The Christ in Prophecy Journal

Experts Discuss if Bible Prophecy is a Distraction (Part 3 of 4)


Is the study of Bible prophecy a time-wasting distraction?

One of America’s best known and most popular pastors has declared that the study of Bible prophecy is a distraction. What about it? Is it a waste of time to study Bible prophecy? Is the subject appropriate only for fanatics? Or, can it be green pastures for believers? Does it have any relevance for the here and now, or is it just pie-in-the-sky?

A panel of 18 Bible prophecy experts answers those very questions! To find out, read or watch below.

Nathan Jones, Lamb & Lion Ministries

How could nearly 31% of the Bible, which is prophetic because God wants us to know the future, be a distraction? Bible prophecy tells us, one, that Jesus wins. The Bible has given us Jesus’ victory. We know how history’s going to end. Through Jesus, two, we win. We win through Christ. And, three, we know evil loses. Those are the three main topics of the Bible.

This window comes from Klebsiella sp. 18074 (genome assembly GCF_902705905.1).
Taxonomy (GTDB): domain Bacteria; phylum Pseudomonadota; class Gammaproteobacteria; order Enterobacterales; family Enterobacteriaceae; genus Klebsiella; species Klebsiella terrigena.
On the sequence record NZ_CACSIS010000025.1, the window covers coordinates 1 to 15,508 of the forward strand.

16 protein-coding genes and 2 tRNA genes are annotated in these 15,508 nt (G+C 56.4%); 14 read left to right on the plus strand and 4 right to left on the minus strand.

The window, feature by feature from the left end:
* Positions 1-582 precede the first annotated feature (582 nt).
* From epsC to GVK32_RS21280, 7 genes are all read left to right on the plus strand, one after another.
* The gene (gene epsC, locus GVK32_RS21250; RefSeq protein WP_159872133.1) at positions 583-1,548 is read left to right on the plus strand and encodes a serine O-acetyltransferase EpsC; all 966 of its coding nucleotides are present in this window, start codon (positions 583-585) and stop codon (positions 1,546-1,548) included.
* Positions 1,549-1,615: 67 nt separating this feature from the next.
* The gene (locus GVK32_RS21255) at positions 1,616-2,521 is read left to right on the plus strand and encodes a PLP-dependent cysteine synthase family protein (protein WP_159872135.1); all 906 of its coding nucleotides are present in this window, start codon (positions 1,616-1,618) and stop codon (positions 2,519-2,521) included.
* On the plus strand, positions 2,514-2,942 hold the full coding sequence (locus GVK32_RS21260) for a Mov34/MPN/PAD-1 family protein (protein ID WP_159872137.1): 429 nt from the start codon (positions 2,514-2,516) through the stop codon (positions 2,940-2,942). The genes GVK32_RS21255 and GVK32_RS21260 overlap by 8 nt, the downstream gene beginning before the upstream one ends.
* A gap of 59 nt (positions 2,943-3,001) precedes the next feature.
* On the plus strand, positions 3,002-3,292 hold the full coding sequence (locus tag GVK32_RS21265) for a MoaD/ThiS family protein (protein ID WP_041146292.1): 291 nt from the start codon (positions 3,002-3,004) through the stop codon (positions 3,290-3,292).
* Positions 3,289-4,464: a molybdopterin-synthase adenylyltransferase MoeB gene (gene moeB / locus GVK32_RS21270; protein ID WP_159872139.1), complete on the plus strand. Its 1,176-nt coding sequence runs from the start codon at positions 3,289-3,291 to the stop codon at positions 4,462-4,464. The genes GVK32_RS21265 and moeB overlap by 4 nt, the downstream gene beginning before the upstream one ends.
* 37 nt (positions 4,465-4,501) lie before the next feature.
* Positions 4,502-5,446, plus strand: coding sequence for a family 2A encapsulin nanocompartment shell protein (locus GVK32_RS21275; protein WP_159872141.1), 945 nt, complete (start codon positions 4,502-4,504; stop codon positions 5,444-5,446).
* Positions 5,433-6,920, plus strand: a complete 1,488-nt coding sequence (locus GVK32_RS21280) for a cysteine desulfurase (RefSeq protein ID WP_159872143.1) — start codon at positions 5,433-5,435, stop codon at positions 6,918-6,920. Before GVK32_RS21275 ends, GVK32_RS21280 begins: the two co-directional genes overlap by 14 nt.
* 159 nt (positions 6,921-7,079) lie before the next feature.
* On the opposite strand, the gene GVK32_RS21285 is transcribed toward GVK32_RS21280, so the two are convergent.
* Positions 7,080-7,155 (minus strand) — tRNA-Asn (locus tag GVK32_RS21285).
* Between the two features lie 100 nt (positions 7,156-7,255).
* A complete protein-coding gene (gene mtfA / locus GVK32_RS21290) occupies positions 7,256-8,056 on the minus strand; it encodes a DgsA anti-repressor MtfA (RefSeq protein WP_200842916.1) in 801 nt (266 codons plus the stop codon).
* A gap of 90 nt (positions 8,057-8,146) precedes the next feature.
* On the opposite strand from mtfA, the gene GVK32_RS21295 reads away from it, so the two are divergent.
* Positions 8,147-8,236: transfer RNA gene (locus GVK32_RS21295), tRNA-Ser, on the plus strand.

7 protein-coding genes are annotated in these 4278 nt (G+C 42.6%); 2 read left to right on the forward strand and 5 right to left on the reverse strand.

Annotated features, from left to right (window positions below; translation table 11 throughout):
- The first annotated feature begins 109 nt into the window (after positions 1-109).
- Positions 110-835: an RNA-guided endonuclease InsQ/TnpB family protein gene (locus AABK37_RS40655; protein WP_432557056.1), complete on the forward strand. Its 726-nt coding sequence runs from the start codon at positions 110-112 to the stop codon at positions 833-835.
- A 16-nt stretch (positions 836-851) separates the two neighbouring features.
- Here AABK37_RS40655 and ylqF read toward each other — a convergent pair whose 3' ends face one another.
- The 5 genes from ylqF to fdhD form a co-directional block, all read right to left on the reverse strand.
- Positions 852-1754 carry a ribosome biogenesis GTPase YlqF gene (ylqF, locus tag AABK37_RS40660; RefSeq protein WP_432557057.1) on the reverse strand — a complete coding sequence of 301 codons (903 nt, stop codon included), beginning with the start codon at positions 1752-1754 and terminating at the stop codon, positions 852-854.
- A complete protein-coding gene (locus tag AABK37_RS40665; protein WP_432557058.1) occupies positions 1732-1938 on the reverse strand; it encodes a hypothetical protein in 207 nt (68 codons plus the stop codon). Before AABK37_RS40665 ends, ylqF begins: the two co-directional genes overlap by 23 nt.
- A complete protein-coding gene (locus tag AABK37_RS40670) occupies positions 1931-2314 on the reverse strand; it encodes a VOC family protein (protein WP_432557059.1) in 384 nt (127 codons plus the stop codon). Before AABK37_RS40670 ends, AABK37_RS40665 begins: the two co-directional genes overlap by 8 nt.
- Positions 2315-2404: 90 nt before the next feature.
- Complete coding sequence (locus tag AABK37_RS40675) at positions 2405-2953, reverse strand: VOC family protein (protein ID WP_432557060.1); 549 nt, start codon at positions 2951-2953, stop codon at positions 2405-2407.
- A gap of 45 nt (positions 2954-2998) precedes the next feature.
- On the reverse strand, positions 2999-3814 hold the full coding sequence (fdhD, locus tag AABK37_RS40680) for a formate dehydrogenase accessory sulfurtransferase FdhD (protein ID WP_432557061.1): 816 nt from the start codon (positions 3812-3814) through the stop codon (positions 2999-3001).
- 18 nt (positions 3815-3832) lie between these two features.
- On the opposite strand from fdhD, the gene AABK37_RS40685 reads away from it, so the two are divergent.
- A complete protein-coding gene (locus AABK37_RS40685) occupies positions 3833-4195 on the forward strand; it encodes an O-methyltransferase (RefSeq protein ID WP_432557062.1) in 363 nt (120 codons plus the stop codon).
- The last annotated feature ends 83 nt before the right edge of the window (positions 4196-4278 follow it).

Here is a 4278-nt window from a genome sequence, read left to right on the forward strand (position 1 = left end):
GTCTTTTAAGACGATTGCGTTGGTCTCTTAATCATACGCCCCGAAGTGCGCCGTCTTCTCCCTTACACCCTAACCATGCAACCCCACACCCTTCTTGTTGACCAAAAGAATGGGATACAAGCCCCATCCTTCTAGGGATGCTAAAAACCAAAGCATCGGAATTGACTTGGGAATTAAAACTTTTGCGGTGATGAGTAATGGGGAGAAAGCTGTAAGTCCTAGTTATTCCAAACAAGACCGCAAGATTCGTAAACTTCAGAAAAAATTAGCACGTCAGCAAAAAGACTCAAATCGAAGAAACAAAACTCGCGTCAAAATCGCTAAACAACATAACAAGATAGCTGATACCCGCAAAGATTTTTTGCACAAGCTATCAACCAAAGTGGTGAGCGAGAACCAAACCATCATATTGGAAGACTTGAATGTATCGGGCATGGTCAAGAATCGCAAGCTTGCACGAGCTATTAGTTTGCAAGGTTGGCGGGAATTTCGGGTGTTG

So, how in the world could Bible prophecy be a distraction when it’s all about Jesus’ victory, our victory through Jesus, and Satan losing? I’m excited about our victory and Bible prophecy should get every Christian excited about it as well.

Brian Thomas, Blessings to Israel Ministries

vGod must of wanted us to have a lot of distractions because He placed lots of prophecy in the Bible. Nearly a third of the Bible is Bible prophecy. Pastors are just doing a great disservice to their congregations when they choose to ignore Bible prophecy, because what true hope can one have if you take away Bible prophecy?

For example, think of a person who has lost a loved one who is a Christian. That person has died. Well, you can have great hope and the grieving is not so devastating when you know that at the return of Christ prophecy says that person will be resurrected. They will rise again and you will be reunited.